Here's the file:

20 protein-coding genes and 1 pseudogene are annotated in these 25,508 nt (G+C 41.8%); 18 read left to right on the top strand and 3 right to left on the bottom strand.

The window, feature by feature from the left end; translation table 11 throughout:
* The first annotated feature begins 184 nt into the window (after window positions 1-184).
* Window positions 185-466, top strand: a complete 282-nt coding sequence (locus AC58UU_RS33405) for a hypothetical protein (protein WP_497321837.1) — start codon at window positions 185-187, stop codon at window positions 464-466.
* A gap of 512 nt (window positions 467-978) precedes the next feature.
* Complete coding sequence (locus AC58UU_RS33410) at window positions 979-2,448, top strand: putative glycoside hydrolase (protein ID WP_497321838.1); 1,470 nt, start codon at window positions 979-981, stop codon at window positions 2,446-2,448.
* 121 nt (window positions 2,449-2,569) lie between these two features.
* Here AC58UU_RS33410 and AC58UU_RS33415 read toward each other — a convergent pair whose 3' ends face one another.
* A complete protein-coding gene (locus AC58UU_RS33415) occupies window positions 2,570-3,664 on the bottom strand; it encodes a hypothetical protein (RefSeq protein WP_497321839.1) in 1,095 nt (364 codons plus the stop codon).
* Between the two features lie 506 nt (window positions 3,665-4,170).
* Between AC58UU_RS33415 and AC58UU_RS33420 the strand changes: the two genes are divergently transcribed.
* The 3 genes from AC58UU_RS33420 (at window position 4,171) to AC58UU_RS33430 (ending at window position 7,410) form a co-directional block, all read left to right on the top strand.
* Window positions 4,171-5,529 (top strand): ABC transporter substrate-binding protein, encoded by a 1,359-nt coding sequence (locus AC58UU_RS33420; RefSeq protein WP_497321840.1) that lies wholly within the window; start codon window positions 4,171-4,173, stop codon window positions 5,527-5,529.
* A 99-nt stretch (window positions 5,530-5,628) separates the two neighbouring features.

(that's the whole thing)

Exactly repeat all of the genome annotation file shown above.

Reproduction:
20 protein-coding genes and 1 pseudogene are annotated in these 25,508 nt (G+C 41.8%); 18 read left to right on the top strand and 3 right to left on the bottom strand.

The window, feature by feature from the left end; translation table 11 throughout:
* The first annotated feature begins 184 nt into the window (after window positions 1-184).
* Window positions 185-466, top strand: a complete 282-nt coding sequence (locus AC58UU_RS33405) for a hypothetical protein (protein WP_497321837.1) — start codon at window positions 185-187, stop codon at window positions 464-466.
* A gap of 512 nt (window positions 467-978) precedes the next feature.
* Complete coding sequence (locus AC58UU_RS33410) at window positions 979-2,448, top strand: putative glycoside hydrolase (protein ID WP_497321838.1); 1,470 nt, start codon at window positions 979-981, stop codon at window positions 2,446-2,448.
* 121 nt (window positions 2,449-2,569) lie between these two features.
* Here AC58UU_RS33410 and AC58UU_RS33415 read toward each other — a convergent pair whose 3' ends face one another.
* A complete protein-coding gene (locus AC58UU_RS33415) occupies window positions 2,570-3,664 on the bottom strand; it encodes a hypothetical protein (RefSeq protein WP_497321839.1) in 1,095 nt (364 codons plus the stop codon).
* Between the two features lie 506 nt (window positions 3,665-4,170).
* Between AC58UU_RS33415 and AC58UU_RS33420 the strand changes: the two genes are divergently transcribed.
* The 3 genes from AC58UU_RS33420 (at window position 4,171) to AC58UU_RS33430 (ending at window position 7,410) form a co-directional block, all read left to right on the top strand.
* Window positions 4,171-5,529 (top strand): ABC transporter substrate-binding protein, encoded by a 1,359-nt coding sequence (locus AC58UU_RS33420; RefSeq protein WP_497321840.1) that lies wholly within the window; start codon window positions 4,171-4,173, stop codon window positions 5,527-5,529.
* A 99-nt stretch (window positions 5,530-5,628) separates the two neighbouring features.